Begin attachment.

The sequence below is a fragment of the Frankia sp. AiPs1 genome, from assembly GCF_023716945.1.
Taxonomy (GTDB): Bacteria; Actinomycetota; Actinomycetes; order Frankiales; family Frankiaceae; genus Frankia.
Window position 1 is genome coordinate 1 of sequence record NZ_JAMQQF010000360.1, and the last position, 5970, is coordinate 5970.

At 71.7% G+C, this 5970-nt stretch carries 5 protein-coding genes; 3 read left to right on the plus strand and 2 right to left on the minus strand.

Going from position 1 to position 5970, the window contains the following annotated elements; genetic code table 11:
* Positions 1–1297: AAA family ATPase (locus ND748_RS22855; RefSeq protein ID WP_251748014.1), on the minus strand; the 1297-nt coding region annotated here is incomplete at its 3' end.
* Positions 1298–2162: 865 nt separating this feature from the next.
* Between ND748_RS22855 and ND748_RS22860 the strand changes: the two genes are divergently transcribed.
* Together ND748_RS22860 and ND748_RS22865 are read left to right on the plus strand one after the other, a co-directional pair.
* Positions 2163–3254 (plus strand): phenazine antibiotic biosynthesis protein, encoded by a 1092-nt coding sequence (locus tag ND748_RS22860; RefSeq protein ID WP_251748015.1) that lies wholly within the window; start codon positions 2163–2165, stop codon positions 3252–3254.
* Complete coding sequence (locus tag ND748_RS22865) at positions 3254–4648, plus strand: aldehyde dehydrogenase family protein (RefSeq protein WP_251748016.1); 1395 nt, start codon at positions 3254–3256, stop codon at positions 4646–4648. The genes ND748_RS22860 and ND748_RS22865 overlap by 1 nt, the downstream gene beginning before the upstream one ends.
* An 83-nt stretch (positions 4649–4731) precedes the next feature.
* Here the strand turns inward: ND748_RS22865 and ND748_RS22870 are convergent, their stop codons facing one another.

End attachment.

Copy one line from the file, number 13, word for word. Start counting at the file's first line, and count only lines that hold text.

* Here the strand turns inward: ND748_RS22865 and ND748_RS22870 are convergent, their stop codons facing one another.